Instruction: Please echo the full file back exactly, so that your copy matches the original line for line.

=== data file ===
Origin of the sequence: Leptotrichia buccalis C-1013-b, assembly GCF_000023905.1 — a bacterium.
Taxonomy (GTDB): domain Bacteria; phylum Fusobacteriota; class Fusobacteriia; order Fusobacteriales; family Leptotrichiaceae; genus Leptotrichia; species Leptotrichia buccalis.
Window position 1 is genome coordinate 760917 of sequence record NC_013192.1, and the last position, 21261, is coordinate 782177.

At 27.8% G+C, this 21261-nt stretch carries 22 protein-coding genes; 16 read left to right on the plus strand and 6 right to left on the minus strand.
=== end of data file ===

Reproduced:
Origin of the sequence: Leptotrichia buccalis C-1013-b, assembly GCF_000023905.1 — a bacterium.
Taxonomy (GTDB): domain Bacteria; phylum Fusobacteriota; class Fusobacteriia; order Fusobacteriales; family Leptotrichiaceae; genus Leptotrichia; species Leptotrichia buccalis.
Window position 1 is genome coordinate 760917 of sequence record NC_013192.1, and the last position, 21261, is coordinate 782177.

At 27.8% G+C, this 21261-nt stretch carries 22 protein-coding genes; 16 read left to right on the plus strand and 6 right to left on the minus strand.